Tips For Planning Grand Canyon Raft Trip
This is only my third time going down the Grand Canyon, so I’m by no means the authority on planning Grand Canyon trips. I do have some experience, however, so I figured I’d share some of my tips and advice for planning for a recreational Grand Canyon rafting trip.
Watch YouTube Videos of Major Rapids
One major aspect of planning for a Grand Canyon trip is watching the videos of the rapids. If you’ve never ran the river before, this will show you what to expect. You’ll see which lines are clean and which ones cause flips. Even knowing left run vs right run can be great.
If you have some idea of the water level, try to find the videos of similar CFS. Rapids will be different at different water levels and I’ve found that the Grand Canyon is a little rowdier at lower water levels. Also try to find the most recent videos as possible. Rapids change, rocks move and new events will drag fresh debris into the water.
Taking Gear Vs Renting Gear
I have never rented gear for a Grand trip, outside of an extra PFD we had to rent because apparently US Olympic Team PFDs aren’t acceptable as they’re not coast guard certified. It’s possible to rent all the boats and even purchase the meals already packed up in coolers.
I’m living in Durango, Colorado, so we’re within driving distance of the putin. If you were on the East or West Coast and flying out, renting boats and gear might make more sense.
I’ve heard of people from our area renting the packed coolers for the convenience aspect, and they’ve always had nice things to say. I’m not the richest man in the world, so I would prefer to save the money and collaborate on meals instead.
Taking Cooler vs Dry Food
I am not a picky boater. I’m fine with eating peanut butter for lunch. It doesn’t spoil and you can eat on the boat. For breakfast, I’m fine with oatmeal and I’m just as not picky about dinner. Because of this, I’m more partial to making it a dry trip. This can easily be done with dehydrated food, which also packs down smaller. Canned foods work great as well, and produce and cheeses can be kept fresh through the concept of evaporation refrigeration.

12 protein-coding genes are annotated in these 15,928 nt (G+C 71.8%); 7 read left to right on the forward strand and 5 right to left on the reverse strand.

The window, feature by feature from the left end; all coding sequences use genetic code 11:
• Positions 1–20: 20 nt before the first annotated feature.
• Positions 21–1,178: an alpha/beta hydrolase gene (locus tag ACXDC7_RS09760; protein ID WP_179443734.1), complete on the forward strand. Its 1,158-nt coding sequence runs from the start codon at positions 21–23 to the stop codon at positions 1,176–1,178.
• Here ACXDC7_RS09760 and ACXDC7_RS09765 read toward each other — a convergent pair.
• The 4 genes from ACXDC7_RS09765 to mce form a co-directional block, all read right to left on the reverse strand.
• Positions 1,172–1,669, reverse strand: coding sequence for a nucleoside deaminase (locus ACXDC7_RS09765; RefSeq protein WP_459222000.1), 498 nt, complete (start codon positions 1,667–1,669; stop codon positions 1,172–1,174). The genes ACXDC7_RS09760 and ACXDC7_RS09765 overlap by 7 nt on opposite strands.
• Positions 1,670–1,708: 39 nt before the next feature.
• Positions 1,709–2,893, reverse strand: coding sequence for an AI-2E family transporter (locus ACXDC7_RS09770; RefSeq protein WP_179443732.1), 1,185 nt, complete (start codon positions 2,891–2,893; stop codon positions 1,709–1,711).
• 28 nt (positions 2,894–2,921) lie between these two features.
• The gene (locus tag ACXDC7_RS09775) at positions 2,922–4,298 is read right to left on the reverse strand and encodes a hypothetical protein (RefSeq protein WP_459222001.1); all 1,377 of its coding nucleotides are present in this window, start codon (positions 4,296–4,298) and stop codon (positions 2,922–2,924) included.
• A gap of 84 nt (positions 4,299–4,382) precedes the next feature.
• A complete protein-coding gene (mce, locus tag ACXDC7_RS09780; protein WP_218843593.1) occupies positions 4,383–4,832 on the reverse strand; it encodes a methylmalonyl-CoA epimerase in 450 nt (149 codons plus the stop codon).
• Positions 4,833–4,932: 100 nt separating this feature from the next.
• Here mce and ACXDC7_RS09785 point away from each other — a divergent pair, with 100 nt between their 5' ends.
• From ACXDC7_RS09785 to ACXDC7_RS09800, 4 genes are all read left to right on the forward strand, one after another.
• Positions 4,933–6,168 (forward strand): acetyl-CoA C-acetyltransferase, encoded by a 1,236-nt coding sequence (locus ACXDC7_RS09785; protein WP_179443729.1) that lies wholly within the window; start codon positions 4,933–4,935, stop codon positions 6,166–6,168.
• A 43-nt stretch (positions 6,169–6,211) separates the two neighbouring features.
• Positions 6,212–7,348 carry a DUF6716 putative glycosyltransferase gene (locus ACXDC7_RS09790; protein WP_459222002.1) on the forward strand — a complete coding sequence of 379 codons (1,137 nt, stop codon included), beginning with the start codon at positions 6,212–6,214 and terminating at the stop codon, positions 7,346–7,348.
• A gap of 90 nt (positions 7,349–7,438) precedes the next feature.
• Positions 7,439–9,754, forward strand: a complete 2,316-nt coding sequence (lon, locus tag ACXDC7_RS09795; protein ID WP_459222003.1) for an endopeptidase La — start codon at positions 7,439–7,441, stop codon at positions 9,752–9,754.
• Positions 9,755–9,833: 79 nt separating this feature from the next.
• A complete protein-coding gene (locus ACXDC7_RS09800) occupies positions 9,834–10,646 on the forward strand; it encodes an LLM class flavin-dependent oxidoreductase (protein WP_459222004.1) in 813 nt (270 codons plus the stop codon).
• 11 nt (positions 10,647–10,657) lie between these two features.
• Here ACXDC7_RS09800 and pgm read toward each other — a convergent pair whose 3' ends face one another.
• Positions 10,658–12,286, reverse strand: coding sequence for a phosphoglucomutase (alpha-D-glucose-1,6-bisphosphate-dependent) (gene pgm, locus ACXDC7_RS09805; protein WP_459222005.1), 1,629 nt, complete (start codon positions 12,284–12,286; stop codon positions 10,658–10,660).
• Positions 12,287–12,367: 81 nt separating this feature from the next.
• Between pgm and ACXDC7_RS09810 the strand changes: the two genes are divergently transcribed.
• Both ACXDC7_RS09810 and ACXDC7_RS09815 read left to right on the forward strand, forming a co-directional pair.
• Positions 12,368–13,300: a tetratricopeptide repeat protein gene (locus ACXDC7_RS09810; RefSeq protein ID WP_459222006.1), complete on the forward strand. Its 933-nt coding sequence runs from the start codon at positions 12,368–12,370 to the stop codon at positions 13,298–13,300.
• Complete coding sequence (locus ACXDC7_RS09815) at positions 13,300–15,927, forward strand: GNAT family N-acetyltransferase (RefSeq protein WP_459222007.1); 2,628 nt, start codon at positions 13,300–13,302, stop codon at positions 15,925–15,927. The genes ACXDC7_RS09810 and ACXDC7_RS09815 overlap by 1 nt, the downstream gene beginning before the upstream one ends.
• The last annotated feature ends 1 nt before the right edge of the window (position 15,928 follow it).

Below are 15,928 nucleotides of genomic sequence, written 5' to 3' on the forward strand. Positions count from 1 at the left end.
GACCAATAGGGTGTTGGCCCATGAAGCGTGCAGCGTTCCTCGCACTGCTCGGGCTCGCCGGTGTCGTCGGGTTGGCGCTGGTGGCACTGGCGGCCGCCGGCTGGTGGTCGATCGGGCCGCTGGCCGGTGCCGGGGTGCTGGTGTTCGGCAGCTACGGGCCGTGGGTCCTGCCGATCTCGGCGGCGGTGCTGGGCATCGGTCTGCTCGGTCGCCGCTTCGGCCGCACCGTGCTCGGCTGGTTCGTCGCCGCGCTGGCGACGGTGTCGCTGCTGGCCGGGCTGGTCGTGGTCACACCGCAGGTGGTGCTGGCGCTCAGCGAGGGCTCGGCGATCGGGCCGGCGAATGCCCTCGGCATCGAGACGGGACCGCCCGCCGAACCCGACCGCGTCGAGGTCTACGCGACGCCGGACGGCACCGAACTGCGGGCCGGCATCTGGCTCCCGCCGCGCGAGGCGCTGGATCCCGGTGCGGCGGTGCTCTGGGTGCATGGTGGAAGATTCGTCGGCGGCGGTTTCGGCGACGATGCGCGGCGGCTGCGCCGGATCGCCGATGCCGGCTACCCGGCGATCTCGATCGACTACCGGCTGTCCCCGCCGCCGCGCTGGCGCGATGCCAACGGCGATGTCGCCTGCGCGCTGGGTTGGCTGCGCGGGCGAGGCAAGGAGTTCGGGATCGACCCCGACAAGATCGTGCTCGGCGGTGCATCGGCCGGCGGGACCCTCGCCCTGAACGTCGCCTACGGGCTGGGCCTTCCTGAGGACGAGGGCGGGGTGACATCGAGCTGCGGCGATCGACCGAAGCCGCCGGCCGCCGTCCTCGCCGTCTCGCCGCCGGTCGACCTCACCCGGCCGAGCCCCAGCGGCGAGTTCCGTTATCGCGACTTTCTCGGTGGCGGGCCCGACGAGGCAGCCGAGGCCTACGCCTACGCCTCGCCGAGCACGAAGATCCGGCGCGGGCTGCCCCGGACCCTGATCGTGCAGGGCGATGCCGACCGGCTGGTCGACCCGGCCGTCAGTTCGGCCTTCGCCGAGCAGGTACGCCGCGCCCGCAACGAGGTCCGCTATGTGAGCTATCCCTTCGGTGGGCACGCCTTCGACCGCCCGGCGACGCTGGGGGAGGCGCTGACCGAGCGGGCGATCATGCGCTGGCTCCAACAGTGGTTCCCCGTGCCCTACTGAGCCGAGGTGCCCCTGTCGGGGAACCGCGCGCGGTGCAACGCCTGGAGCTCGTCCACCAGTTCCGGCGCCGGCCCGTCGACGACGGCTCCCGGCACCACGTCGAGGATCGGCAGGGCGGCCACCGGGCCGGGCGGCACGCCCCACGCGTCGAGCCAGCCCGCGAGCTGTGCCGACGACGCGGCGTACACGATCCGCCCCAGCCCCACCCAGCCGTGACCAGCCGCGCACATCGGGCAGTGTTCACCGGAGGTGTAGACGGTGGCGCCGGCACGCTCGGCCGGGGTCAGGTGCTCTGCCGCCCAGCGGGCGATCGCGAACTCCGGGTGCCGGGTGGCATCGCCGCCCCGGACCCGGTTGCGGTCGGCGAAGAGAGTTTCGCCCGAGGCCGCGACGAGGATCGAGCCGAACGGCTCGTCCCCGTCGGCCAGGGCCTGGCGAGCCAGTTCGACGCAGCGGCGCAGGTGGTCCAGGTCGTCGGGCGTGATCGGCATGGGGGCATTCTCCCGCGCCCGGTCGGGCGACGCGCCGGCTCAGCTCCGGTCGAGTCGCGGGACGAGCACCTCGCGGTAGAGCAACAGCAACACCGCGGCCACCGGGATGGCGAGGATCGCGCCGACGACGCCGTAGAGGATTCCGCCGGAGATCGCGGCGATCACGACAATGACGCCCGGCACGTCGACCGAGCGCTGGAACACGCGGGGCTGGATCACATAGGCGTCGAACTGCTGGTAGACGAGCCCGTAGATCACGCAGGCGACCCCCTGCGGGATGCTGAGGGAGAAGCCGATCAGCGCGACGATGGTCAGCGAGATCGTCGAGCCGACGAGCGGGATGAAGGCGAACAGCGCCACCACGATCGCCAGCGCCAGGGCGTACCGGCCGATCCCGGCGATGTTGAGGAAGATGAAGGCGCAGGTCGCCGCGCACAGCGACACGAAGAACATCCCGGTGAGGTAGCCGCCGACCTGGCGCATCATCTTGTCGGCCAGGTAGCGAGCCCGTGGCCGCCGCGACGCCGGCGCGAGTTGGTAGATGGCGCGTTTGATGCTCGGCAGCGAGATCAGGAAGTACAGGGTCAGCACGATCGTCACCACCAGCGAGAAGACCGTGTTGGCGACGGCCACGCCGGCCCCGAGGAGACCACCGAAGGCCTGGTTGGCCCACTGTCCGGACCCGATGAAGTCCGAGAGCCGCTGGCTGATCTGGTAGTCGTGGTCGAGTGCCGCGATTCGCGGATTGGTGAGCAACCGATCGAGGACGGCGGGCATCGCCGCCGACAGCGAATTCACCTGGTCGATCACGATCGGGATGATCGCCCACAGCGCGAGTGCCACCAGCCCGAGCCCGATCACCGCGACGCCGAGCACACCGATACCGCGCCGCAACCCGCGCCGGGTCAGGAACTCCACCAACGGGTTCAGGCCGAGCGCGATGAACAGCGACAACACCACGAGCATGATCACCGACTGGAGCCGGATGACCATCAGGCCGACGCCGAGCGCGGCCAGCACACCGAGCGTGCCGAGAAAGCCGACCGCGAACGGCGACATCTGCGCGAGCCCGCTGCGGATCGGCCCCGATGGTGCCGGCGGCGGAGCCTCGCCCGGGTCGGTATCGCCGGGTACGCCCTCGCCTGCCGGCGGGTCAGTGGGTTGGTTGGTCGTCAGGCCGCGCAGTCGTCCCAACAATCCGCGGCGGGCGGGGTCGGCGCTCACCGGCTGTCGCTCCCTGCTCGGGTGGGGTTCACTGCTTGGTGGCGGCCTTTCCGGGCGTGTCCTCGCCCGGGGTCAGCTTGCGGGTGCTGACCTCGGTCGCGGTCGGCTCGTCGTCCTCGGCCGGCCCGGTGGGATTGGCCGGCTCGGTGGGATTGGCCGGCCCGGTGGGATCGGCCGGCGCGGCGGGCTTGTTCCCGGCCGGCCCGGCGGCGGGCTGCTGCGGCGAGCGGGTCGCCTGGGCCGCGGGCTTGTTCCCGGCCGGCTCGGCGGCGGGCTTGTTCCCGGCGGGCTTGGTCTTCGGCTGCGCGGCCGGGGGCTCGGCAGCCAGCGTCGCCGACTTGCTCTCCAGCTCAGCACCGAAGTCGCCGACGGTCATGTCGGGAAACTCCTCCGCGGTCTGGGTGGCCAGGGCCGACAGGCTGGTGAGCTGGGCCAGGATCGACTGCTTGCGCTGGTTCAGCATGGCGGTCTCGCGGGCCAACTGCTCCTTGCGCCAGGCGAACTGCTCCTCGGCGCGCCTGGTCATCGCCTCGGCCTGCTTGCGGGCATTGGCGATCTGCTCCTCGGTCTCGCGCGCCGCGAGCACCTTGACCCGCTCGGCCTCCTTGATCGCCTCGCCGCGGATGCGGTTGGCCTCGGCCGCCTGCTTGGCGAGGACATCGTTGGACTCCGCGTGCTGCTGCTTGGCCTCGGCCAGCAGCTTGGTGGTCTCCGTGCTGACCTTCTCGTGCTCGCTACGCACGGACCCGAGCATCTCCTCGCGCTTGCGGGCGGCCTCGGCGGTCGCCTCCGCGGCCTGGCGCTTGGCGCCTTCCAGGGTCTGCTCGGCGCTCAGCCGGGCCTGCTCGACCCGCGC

If the trip is taking coolers, it’s highly recommended that the cooler is filled full of water and froze. I would highly recommend precooking the bulk of the food and vacuum sealing the bags. The vacuum sealed bags will be waterproof and can easily stack well. The meals should be arranged in order, with the last meals being on the bottom. The coolers that get opened last should not get opened until meals have to be taken out. This will keep things nice and cool. If everything works out perfectly, you should be chipping ice from meals and can use that ice for mixed drinks or other beverages.
I would suggest keeping beer in separate coolers or dry bags, mesh bags, ect. than the meals. This will prevent heat from getting in everytime somebody reaches in for a drink. Besides, the coolers should be filled full of ice, leaving no room for beer.
Make Sure Boats Are Secured At Camp
Remember that the dam releases fluctuate and the water levels will fluctuate with it. The eddies on that river are also surging. A boat that might be pulled up on shore during the evening, could end up in the violently surging eddy in the morning. Even a boat that’s staked down might get pulled out into the current if it’s not staked down good enough.